Naturally there will be criminals and con-men abound. Every crisis is complete with vultures waiting to cash in and the looting has already begun. Security is high in the refuge centers and a curfew has been imposed in the city after dark. Homes and stores are being burglarized.

 

But the main story is the revelation of heroes within the midst of what was recently a society gone mad. An image emerges of a nation coming together in strength and mercy, with no tangible reward for a job well done. It is kindness personified.

 

Why oh why does it take a tragedy to bring out the best in people? The unity among us here in Israel, during the kidnapping of the three boys, was electrifying. All the infighting among us was shoved to the side and replaced with fervent prayer from one big family.

 

Which is what we are - God's children, everyone. And bickering bitterly for no good reason is so self-destructive it defies logic.

 

And that is why it takes a supernatural act from Hashem to shock everyone into brotherhood. People need reminding of how good they can be. How much alike they are and how desperately they want to live.

 

So far there have been 23 deaths reported but that is still only an estimate. There are many people missing. Still hundreds of houses immersed.

 

It's like one big mikveh cleansing everyone of their misdirected compassion and their ridiculous pride. It may have come in time to stop a civil war.

 

The High Holy Days are here. And the Yom Kippur prayer cries out, ”Who will live and who will die...who by fire and who by water, who by thirst and who by storm...”

 

It's scary to watch the devastation a hurricane can cause. To see highways submerged and to know that there is sewage in the water, live wires and snakes. People have lost everything they ever owned - homes, cars, businesses and life savings.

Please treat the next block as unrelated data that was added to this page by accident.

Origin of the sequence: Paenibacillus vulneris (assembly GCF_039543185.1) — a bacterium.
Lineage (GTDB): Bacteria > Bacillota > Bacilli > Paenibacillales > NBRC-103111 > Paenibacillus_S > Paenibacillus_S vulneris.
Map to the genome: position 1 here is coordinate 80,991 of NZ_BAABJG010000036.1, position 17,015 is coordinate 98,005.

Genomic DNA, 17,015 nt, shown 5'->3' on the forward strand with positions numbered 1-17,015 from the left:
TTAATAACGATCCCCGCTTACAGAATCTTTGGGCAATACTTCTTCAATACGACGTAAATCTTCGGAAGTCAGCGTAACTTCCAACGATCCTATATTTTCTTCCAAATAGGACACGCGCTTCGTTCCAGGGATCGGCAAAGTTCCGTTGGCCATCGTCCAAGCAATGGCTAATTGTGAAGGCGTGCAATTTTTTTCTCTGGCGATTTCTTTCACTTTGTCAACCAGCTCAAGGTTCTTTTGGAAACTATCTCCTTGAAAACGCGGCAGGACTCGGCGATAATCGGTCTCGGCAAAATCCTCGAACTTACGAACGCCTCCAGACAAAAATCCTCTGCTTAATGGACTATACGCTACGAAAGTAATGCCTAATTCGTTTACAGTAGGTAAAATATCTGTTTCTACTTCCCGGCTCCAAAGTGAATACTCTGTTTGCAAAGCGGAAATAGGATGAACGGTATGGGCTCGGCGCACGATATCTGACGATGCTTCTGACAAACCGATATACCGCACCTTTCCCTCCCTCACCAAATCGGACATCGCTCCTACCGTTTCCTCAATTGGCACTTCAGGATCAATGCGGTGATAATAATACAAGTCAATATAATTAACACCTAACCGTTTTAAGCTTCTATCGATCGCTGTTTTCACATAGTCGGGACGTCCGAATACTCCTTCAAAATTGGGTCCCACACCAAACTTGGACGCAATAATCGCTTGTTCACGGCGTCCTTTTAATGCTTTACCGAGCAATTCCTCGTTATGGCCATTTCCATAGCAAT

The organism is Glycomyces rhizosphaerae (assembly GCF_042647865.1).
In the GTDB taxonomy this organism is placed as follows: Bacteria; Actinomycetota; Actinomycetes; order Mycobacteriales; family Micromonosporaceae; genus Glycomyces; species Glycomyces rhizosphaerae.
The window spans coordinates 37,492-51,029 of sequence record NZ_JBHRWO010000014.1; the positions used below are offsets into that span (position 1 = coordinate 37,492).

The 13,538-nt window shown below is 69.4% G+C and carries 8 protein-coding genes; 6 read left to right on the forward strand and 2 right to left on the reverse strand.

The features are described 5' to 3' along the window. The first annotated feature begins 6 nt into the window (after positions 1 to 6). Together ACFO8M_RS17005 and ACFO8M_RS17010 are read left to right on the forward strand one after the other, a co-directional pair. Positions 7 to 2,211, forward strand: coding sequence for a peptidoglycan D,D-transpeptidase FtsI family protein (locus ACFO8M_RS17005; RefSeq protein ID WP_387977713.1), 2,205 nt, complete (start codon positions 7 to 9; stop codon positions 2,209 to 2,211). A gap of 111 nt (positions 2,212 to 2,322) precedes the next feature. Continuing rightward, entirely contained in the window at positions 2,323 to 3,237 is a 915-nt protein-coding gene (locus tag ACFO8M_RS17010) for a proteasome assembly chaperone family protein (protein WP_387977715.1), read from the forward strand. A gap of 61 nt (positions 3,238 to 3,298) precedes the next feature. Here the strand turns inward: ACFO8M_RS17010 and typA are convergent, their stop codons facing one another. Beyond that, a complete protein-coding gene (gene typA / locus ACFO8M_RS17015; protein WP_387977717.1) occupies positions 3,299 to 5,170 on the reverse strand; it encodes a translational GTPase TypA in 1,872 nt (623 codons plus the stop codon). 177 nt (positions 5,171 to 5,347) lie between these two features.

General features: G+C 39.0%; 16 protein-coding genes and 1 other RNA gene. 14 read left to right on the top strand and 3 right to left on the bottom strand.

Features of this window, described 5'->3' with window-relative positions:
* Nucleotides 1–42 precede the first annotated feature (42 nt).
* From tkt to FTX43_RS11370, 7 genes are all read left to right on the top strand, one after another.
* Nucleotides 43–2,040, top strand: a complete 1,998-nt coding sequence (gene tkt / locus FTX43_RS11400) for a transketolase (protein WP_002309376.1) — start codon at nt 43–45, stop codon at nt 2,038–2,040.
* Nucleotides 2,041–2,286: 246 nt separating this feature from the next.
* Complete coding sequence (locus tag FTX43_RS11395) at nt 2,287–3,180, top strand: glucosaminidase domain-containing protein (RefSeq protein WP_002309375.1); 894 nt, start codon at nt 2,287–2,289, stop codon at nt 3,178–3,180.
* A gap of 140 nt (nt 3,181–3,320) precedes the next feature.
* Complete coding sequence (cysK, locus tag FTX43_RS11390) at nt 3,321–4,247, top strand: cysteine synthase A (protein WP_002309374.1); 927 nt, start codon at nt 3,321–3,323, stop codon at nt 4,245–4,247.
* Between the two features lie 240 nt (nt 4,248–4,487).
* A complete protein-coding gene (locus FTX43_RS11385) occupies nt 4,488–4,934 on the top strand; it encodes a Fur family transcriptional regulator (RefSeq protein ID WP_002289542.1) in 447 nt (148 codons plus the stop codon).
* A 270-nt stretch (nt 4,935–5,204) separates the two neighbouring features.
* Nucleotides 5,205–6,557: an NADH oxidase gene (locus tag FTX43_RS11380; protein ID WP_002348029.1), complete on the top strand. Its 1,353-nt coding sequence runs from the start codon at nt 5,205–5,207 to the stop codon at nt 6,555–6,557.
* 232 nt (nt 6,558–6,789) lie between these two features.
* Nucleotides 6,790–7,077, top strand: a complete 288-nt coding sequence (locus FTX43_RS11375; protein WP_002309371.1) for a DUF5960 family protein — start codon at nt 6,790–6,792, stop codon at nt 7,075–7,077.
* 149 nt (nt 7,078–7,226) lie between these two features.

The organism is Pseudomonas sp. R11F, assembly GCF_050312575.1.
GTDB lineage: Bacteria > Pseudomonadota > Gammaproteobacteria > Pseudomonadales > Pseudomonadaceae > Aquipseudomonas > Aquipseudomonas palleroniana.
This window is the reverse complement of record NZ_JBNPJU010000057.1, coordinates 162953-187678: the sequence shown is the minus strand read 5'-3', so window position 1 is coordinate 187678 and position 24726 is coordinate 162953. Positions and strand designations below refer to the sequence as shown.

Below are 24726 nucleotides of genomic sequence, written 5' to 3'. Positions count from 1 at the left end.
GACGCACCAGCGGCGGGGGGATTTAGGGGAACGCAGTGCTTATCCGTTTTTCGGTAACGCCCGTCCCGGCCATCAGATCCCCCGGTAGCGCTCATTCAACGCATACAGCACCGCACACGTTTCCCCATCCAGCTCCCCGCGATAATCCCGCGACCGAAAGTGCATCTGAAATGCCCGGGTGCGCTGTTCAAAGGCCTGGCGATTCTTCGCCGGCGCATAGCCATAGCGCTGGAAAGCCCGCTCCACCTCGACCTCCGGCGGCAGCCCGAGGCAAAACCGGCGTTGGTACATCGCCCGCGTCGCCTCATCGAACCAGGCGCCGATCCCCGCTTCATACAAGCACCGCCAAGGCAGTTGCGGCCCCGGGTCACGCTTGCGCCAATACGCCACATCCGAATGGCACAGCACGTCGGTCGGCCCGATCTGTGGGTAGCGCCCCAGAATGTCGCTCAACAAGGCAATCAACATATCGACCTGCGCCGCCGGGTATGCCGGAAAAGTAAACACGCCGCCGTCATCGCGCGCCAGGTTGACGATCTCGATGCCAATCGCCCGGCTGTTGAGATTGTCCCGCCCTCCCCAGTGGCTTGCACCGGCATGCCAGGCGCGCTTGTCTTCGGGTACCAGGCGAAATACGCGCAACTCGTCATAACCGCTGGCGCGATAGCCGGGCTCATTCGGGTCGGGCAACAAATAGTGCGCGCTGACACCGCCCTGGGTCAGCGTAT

There are so many ways to get hurt, so many ways to die.

 

“...who will rest and who will wander, who will be enriched and who impoverished...”

 

“...who will be degraded and who will be exalted?”

 

In my opinion that last one might be up to us.

 

 

* * *

Rebbitzen Yehudit Channen began her career as a Crisis Intervention Counselor in Silver Spring, Md. in the seventies. After moving to Israel, she worked as a marital mediator and social skills instructor for kids. Following the death of a son, Rebbitzen Channen became a certified bereavement counselor and worked with young mothers who had suffered loss. Most recently she worked at the Melabev Center for the memory-impaired, as an activity director and group facilitator for families coping with Dementia.  The Rebbitzen has written for numerous magazines and newspapers and recently led an interactive creative writing course called Connective Writing. Yehudit Channen is the wife of Rabbi Don Channen, Rosh Yeshiva of Keter HaTorah.  They are blessed to have nine children and many grandchildren and live in Ramat Beit Shemesh. Today, Rebbitzen Yehudit Channen is a certified Emuna Therapist for Breslev Israel. You can set up an appointment with her by contacting staff@breslev.co.il